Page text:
My current rota has had me working one in two weekends since I started this job in August, which is legal because I’m not on the rota to do more than twelve days in a row. I finish a run of night shifts at 9.30am and am expected back at work at 9am the following day, which is legal because I’m getting the mandatory eleven hours of rest between shifts. I have been working a 59 hour week on average, although often running straight into another week without any days off, which is legal because I get a few weeks now where I’m not on call at all and so over the course of sixteen weeks it will (presumably, although I haven’t actually done the maths) average out to 48 hours. My colleagues and I come in early and stay late and, no, despite the hilarious conversation I had with the rota monitoring department last week, never go to lunch, on the days when that actually happens, without taking our pagers, and wouldn’t want to. Any reading or exam studying or teaching preparation has to be done in my own time. I am paid a £32,000 basic salary for this (before tax, pension contributions, National Insurance, or student loan repayment) and then an additional 50% banding supplement (on which I pay National Insurance, tax, and student loan repayments, but not pension contributions) for the extra 10 hours per week (the basic salary is for a 38 hour week) and the fact that a percentage of my hours are worked at night and at weekends (these are “antisocial”, partly because they are antisocial and partly because work intensity is higher at those times).
All this under the current contract. My rota is within legal limits and probably not even the worst I’ve ever had and I am renumerated well for my work. I am not looking to work less. I am not looking for a pay rise. I tell you this all to illustrate why my colleagues in England are fighting so hard against a contract that will make it worse, for less pay, and with no repercussions for any of the safeguards being violated anyway.
It is insulting and demoralising, yes, but it is also not safe. It is not safe for doctors, but it will not be safe for the patients either.
To read some of the papers and even to read some of the documents from NHS Employers themselves, you’d be forgiven for thinking that people who aren’t consultants are just playing at it. No. I remember primary school, and playing was never this exhausting and never with this much riding on it. No, no junior doctor is playing at it, and the majority of us aren’t fresh-faced dew-eyed just-finished-medical-school 23 year olds with not a care in the world either. The few who are don’t stay that way for long. You don’t, not after you’ve run an overnight surgical take by yourself in an inner city hospital or been part of a team that was unable to resuscitate someone or been the person to give another person the worst news they will ever have. This is a difficult and demanding job, and we do it proudly and we do it well and we do not stand quietly by while our work is devalued and our patients’ care is compromised by making them be cared for by doctors who are being forced to work unsafely.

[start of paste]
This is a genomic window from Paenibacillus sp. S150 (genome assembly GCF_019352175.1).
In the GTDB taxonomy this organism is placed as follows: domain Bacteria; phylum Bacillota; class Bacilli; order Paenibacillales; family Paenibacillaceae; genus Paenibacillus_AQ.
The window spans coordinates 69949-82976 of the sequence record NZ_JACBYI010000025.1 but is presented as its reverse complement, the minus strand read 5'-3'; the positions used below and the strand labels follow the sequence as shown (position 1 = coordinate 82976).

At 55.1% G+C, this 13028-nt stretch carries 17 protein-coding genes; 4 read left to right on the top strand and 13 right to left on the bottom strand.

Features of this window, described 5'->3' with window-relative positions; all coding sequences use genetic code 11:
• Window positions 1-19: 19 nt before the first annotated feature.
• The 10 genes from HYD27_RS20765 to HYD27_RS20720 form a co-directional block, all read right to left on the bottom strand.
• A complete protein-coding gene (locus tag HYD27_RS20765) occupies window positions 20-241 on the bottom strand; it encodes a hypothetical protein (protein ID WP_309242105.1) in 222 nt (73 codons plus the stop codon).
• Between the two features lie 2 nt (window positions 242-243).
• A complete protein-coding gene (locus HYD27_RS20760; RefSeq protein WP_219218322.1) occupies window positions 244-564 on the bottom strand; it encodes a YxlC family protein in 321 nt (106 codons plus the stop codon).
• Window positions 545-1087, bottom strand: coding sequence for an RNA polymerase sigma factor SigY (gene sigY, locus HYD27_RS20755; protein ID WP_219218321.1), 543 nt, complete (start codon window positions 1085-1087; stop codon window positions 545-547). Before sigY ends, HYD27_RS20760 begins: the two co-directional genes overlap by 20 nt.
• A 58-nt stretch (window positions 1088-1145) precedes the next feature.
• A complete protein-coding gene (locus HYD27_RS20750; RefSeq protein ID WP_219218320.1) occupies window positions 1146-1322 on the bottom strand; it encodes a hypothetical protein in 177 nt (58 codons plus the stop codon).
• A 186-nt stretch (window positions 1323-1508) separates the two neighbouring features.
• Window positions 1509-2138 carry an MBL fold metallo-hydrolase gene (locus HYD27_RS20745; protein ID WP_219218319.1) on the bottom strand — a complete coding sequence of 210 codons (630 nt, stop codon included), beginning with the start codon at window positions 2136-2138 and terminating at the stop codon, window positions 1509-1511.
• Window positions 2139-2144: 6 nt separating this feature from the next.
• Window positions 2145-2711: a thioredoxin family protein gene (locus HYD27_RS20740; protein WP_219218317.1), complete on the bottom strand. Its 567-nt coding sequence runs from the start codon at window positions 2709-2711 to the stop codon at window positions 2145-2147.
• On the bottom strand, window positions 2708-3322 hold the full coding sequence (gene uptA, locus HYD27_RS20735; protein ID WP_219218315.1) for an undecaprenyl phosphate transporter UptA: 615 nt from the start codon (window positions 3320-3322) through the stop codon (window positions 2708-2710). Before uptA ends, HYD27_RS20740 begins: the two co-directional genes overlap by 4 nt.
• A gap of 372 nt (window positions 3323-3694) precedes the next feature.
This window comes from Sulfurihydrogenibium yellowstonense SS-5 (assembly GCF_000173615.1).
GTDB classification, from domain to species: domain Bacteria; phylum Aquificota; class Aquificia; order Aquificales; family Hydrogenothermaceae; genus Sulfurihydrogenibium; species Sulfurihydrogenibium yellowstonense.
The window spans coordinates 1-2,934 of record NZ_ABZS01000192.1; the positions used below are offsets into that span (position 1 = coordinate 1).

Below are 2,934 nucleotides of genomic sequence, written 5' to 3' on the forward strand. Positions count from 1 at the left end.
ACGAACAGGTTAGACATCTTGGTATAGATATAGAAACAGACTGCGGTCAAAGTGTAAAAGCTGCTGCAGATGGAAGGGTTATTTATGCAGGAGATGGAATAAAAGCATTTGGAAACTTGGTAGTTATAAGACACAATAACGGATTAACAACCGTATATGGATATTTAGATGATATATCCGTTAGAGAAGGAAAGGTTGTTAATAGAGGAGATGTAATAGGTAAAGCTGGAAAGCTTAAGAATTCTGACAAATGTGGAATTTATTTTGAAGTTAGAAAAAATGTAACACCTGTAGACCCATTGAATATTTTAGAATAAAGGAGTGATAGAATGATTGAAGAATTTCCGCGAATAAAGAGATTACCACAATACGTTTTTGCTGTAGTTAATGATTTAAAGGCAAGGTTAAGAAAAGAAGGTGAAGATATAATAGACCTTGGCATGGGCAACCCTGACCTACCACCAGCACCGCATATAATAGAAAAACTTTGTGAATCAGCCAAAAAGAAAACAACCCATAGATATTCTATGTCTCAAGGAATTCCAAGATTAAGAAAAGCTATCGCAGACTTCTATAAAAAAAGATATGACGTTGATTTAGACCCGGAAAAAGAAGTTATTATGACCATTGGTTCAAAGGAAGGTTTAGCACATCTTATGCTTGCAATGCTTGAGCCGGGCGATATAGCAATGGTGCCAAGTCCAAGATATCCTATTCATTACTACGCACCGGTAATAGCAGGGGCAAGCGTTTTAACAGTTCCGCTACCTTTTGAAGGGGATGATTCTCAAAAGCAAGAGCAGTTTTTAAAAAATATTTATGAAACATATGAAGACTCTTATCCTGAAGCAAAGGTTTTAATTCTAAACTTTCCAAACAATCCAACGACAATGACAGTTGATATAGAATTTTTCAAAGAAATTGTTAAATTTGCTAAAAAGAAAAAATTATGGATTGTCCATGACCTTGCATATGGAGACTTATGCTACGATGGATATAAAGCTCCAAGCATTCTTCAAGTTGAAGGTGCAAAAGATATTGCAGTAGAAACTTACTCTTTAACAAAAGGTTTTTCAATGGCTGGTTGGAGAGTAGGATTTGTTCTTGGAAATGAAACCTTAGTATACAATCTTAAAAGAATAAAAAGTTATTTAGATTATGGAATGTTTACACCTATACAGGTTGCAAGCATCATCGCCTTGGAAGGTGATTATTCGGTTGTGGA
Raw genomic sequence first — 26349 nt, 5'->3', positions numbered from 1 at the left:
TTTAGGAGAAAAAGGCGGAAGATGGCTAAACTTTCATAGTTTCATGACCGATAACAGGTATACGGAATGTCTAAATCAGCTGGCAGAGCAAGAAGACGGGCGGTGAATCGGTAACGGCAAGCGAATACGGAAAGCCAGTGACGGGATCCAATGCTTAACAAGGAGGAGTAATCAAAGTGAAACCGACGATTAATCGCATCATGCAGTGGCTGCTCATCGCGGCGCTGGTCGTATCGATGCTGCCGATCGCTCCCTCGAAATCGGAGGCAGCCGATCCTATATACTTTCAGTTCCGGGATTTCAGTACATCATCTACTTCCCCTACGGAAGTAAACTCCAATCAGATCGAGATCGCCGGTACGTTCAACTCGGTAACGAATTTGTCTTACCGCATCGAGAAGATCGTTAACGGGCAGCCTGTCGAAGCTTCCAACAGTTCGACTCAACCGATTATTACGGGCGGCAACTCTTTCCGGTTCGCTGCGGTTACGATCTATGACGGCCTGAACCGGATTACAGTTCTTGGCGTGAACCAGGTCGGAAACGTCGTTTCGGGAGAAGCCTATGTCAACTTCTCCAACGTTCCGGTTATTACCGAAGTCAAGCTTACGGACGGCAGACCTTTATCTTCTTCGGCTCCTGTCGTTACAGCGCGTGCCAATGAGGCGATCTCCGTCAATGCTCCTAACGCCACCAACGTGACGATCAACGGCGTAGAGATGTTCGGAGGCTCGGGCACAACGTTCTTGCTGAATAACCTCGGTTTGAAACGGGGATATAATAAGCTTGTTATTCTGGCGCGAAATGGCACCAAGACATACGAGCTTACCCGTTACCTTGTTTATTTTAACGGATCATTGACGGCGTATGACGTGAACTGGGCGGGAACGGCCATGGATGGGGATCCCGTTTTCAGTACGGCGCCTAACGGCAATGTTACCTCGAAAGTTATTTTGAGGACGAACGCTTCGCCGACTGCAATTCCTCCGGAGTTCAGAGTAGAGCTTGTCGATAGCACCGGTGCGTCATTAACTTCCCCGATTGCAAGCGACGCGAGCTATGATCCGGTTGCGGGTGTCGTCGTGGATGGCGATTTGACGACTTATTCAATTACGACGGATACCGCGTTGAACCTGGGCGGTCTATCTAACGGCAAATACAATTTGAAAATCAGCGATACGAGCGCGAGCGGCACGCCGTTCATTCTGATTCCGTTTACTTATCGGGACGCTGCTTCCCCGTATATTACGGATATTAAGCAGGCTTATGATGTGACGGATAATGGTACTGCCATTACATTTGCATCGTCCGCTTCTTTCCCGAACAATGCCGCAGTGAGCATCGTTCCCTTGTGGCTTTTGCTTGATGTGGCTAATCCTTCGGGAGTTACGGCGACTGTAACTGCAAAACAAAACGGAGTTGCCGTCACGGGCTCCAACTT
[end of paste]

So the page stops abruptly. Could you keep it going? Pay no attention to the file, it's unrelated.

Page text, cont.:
I know — oh, believe me, I know — that we have not yet returned to the bad old days of hundred hour weeks and thirty-six hour shifts, but remember, if that’s going to be your argument, just remember that doctors campaigned to get that changed. It was done then, and it can be done again. I have never known the medical world be so united — senior colleagues, the BMA, the Royal Colleges, all of them standing up and agreeing with us that this contract will be bad for doctors and bad for patients, and if enough of us keep talking then eventually someone will have to listen.
Yes, junior doctors in Scotland and in Wales too have got a lot to be relieved about right now, but from our safe havens we have a responsibility to stand up for our colleagues in England and we will do so.